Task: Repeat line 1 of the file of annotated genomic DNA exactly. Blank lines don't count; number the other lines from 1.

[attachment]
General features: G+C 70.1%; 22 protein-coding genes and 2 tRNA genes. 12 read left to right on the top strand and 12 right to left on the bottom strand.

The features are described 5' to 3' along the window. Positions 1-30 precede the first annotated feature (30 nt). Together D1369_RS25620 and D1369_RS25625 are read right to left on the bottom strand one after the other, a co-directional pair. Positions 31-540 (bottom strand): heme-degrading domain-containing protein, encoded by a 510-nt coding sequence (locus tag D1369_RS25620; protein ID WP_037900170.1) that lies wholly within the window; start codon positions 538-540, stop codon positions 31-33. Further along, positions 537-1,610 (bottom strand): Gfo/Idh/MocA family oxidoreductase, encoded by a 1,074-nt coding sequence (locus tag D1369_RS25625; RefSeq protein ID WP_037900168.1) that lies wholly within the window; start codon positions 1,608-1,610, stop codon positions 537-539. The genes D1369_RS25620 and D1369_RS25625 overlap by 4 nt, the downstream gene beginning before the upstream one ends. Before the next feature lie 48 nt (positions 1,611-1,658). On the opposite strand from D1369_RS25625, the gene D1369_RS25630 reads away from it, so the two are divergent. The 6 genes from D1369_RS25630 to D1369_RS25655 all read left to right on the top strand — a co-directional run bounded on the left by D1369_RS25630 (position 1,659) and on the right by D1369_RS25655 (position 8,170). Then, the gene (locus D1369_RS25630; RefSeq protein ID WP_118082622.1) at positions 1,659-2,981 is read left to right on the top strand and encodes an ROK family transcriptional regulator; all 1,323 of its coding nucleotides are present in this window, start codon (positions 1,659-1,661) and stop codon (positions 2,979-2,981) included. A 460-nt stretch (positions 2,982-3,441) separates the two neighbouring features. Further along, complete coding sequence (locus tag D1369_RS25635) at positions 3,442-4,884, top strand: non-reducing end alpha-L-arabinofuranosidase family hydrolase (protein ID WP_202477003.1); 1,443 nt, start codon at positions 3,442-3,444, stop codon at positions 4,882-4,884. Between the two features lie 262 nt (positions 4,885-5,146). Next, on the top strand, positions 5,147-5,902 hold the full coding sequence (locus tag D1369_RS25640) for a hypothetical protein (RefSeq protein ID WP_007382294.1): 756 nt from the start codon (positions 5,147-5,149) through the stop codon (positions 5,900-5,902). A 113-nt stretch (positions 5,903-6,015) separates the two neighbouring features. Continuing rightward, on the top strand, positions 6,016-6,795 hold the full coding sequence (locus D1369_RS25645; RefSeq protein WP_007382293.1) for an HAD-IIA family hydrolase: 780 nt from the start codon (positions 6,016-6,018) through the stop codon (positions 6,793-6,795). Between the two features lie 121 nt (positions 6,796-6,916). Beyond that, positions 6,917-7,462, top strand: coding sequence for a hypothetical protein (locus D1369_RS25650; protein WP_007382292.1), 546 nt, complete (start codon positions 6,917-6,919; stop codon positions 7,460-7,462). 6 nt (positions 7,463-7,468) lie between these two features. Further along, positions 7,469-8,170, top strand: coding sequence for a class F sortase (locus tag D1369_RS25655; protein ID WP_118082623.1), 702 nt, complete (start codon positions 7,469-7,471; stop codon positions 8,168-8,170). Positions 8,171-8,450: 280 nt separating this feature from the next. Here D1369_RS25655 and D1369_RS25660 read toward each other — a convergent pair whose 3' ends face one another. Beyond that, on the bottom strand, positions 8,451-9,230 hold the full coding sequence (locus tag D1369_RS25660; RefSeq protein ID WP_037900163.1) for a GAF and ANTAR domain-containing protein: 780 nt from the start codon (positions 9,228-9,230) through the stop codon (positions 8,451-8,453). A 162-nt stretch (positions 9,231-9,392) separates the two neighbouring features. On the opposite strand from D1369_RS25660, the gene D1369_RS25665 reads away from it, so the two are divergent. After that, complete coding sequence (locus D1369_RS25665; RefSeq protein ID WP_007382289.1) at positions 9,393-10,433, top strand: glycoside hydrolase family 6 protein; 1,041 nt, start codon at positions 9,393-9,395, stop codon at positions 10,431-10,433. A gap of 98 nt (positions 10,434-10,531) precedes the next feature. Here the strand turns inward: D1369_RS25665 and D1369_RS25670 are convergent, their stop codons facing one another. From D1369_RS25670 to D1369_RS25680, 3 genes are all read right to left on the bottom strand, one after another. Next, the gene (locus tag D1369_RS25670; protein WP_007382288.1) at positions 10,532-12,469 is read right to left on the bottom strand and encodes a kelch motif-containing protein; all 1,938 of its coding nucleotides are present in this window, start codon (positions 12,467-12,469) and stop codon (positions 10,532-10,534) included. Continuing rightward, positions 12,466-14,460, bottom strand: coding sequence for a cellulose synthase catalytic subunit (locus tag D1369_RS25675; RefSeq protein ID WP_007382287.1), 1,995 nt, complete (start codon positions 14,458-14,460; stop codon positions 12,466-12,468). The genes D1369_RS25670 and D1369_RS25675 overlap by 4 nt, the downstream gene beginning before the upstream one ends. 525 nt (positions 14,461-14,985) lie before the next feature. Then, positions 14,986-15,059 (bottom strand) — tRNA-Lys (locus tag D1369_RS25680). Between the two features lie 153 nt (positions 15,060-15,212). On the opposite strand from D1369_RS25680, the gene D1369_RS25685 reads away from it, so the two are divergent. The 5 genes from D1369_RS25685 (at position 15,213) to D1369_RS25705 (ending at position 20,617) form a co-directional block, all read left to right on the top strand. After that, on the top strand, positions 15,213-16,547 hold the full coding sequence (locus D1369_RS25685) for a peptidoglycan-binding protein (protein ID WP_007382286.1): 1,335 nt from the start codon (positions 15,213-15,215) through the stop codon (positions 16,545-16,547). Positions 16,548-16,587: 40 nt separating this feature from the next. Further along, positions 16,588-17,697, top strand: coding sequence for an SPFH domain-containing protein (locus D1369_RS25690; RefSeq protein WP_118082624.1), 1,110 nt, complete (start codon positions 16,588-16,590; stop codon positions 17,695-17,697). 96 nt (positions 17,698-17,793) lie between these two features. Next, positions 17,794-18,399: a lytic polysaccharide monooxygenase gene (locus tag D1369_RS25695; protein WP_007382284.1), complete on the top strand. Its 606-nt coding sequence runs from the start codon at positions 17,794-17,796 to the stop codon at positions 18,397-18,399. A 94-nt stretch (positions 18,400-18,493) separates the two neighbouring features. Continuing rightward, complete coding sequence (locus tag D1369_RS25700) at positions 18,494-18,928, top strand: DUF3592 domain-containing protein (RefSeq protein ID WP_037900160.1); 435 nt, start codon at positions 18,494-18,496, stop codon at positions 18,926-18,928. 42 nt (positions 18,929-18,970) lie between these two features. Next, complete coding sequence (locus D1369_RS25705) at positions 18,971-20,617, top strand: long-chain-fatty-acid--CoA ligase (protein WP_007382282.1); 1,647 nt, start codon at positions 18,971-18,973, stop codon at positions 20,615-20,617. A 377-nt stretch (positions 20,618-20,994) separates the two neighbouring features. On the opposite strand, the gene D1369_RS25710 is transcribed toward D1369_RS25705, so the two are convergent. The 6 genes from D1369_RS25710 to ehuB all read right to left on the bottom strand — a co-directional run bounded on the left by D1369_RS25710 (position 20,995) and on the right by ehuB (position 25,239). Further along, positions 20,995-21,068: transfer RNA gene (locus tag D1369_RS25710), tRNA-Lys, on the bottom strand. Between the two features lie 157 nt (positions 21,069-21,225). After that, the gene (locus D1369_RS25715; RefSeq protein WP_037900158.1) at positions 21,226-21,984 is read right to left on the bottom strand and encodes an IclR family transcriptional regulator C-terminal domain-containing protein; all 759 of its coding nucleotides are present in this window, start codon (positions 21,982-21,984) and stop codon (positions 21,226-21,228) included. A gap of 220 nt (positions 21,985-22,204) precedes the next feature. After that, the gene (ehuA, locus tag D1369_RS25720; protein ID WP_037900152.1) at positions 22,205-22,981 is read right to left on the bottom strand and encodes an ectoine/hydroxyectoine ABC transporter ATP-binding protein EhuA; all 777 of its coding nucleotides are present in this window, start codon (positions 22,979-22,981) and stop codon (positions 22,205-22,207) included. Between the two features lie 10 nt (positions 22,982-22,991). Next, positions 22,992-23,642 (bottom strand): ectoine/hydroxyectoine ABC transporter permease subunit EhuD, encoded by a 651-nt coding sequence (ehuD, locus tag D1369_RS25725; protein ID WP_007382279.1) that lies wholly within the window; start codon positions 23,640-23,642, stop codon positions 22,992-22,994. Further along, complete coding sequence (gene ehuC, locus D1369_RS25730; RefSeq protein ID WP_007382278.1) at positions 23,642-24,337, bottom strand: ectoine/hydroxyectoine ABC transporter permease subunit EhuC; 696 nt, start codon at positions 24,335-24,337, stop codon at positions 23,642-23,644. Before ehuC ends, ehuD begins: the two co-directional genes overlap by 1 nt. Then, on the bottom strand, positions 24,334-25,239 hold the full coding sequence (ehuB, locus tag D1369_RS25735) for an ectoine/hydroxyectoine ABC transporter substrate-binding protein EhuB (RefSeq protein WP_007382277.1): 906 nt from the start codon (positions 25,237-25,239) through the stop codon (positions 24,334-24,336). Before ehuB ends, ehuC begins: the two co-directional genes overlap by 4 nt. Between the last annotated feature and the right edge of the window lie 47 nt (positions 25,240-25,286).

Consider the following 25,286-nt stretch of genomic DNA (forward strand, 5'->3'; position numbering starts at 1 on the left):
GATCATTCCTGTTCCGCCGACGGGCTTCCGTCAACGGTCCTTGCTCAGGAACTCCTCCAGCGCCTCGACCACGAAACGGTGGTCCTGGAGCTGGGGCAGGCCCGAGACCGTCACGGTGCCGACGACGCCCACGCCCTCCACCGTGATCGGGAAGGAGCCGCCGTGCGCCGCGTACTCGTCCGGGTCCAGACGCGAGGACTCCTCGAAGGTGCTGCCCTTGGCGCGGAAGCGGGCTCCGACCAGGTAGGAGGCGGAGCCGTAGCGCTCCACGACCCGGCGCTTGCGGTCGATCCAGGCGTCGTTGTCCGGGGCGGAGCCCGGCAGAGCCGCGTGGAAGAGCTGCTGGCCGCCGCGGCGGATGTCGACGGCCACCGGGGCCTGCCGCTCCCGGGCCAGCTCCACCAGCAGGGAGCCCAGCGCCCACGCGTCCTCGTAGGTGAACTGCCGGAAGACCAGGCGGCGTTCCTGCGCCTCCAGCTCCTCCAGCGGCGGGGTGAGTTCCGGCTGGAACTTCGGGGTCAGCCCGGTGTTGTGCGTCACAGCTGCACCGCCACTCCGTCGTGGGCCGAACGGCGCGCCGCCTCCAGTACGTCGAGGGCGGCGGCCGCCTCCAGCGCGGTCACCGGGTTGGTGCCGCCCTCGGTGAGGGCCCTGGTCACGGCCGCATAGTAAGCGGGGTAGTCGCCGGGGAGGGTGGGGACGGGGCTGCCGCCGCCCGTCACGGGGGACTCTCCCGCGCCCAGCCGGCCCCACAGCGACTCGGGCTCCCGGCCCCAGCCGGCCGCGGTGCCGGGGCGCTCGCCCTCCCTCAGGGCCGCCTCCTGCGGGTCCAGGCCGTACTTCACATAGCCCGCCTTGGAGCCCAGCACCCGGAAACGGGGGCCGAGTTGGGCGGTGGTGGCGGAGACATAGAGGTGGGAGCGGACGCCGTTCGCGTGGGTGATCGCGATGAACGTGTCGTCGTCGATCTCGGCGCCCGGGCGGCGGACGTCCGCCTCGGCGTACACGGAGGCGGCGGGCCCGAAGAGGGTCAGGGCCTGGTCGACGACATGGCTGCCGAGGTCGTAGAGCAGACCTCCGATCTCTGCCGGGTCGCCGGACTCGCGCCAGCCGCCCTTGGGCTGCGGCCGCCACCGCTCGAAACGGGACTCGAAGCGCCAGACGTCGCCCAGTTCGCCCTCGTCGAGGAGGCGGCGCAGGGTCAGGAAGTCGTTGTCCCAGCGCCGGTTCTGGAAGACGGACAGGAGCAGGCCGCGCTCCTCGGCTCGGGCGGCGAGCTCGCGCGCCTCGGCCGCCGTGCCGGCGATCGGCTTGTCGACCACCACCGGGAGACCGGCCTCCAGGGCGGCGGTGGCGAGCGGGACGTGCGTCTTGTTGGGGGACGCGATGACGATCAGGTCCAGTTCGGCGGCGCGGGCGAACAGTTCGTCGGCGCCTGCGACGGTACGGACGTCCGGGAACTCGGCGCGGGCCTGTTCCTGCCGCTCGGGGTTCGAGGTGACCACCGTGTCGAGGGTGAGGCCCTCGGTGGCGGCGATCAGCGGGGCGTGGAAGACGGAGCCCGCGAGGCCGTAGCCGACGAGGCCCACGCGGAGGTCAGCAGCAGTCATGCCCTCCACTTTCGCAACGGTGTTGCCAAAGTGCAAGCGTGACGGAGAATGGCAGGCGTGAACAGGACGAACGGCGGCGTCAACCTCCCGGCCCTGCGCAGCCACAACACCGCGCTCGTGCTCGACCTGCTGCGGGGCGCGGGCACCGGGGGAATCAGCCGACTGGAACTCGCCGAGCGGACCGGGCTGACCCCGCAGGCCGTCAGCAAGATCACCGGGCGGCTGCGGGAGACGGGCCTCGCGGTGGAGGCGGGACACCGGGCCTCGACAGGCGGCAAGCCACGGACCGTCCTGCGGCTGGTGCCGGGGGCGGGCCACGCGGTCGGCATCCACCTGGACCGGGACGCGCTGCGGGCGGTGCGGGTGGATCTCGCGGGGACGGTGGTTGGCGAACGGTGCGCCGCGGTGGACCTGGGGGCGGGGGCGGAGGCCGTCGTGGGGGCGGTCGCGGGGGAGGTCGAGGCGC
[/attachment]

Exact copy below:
General features: G+C 70.1%; 22 protein-coding genes and 2 tRNA genes. 12 read left to right on the top strand and 12 right to left on the bottom strand.